Subacute Thyroiditis Associated with COVID-19: A Case Report
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Subacute thyroiditis is a self-limiting inflammatory disorder, characterized by neck pain or discomfort, a tender diffuse goiter, and sometimes a transient episode of hyperthyroidism followed by euthyroidism and sometimes hypothyroidism. There is usually a normalization of thyroid function within a few weeks. Subacute thyroiditis has a higher incidence in summer and has been linked to a viral or bacterial upper respiratory postinfection inflammatory response.

A previously healthy 37-year-old female experienced odynophagia and anosmia with no other respiratory symptoms. Her laboratory exams confirmed COVID-19 (RT-PCR for SARS-Cov-2) and was prescribed symptomatic treatment for her mild disease improving completely in the following days.

A month after her initial presentation, she presented to the ENT doctor with severe neck pain (8/10) irradiating to the right jaw and ear as well as fatigue. She did not mention any clinical signs of hyperthyroidism (tremor, anxiety, or diaphoresis) but was referred to the endocrinologist with the suspicion of SAT. At this time, her physical exam was significant only for a moderately enlarged tender thyroid gland and neck adenopathies. Her lab test results showed elevated ESR and CRP, anemia, and normal platelet and leukocyte counts. Her thyroid tests were positive for hyperthyroidism with an undetectable TSH, T4 total 13.5?mcg/dL, T4 free 1.6?ng/dL, and T3 total 211?ng/dL. Anti-Tg and anti-TPO were negative. Thyroid iodine scan showed no radioactive iodine uptake. The diagnosis of subacute thyroiditis (SAT) was confirmed.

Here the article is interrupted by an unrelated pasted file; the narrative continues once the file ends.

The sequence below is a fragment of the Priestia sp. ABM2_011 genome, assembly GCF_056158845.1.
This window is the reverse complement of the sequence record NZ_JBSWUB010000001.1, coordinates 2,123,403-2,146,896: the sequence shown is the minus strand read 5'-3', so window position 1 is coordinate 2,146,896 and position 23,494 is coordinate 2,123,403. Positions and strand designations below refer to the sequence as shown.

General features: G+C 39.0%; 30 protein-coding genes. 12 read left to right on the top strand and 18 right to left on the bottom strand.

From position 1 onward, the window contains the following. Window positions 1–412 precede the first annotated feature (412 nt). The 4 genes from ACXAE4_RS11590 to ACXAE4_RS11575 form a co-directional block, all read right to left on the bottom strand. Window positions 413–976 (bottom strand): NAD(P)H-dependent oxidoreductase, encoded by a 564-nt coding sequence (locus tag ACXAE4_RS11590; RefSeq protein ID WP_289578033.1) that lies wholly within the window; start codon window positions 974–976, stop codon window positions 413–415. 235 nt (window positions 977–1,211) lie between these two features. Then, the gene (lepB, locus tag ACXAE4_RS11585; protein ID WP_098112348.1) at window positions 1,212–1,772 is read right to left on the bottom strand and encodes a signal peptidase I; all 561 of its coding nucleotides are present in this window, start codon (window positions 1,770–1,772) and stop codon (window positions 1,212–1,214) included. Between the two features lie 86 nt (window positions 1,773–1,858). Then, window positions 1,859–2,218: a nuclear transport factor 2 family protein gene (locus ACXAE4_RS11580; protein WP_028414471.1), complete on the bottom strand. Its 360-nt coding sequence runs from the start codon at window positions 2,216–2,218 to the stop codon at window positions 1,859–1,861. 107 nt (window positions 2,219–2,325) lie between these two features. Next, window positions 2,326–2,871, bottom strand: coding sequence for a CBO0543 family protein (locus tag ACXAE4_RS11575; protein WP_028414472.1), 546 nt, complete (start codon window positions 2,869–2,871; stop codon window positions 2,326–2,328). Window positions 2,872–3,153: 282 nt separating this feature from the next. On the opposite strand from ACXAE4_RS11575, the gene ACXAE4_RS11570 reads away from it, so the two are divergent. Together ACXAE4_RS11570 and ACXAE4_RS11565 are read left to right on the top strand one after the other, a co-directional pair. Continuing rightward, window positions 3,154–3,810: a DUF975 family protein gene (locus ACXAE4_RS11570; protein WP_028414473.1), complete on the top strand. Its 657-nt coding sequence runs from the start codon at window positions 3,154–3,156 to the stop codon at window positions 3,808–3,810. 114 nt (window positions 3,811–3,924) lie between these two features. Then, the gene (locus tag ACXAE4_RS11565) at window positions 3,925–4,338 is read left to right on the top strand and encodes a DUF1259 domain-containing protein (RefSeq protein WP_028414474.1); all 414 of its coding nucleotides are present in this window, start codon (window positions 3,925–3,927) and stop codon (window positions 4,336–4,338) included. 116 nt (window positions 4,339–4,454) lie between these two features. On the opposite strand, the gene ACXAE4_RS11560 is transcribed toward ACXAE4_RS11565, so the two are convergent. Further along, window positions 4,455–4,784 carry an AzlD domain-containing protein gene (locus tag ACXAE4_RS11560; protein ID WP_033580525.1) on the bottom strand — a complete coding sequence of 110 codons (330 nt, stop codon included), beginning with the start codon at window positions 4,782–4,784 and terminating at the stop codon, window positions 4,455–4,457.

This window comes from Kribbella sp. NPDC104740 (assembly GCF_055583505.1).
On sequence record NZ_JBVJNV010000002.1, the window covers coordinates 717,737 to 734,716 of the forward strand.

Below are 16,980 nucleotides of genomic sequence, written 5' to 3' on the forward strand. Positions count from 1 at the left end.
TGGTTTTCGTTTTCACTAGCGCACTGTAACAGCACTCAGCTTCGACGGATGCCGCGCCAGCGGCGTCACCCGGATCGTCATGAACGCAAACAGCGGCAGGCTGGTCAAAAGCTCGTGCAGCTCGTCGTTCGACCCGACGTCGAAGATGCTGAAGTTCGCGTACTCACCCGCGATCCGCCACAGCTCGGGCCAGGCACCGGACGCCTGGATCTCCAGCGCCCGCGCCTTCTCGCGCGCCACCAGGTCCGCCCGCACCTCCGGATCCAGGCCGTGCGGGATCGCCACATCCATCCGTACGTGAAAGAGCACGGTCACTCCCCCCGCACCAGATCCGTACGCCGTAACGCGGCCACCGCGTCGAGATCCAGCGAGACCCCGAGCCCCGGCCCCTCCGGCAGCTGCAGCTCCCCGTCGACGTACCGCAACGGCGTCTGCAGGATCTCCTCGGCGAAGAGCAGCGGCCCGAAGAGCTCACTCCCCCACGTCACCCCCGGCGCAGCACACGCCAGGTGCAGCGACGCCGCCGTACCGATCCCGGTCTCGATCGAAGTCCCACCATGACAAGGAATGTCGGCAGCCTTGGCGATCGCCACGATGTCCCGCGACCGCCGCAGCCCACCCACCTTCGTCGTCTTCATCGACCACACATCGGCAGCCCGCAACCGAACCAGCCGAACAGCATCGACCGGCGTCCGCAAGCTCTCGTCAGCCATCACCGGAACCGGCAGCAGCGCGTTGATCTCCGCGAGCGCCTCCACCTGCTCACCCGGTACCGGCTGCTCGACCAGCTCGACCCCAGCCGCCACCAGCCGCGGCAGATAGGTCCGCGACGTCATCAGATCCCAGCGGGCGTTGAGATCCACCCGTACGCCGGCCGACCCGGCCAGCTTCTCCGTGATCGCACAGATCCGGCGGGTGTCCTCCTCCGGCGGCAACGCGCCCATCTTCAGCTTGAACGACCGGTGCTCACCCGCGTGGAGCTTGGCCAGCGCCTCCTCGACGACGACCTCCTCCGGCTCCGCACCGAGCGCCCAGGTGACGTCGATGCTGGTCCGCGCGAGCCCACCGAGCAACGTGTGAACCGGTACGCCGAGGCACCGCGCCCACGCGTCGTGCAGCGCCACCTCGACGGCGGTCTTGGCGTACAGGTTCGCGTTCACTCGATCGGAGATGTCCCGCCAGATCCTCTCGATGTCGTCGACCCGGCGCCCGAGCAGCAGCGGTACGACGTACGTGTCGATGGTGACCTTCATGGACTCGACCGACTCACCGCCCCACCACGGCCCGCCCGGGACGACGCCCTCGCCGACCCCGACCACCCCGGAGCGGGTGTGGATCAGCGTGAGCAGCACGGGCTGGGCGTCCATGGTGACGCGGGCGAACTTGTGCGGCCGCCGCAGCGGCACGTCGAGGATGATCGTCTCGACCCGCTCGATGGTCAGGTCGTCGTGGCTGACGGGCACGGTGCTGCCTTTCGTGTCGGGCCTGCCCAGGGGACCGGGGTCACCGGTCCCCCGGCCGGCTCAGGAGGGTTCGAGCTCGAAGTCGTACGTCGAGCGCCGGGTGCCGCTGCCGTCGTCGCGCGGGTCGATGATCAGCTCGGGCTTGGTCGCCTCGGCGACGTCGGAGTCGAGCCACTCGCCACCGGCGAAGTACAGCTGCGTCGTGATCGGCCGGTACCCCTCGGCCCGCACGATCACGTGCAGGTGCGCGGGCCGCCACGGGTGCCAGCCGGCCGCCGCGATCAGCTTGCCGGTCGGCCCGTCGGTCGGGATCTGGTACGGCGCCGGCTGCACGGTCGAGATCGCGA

During her follow-up visit one month after the diagnosis, the patient has remained asymptomatic, but her lab tests are still relevant for anemia, thrombocytopenia, high ESR, and low TSH.

As most patients with SARS-Cov-2 are asymptomatic, researchers suggest to rule out SARS-Cov-2 infection in patients presenting with symptoms suggesting SAT.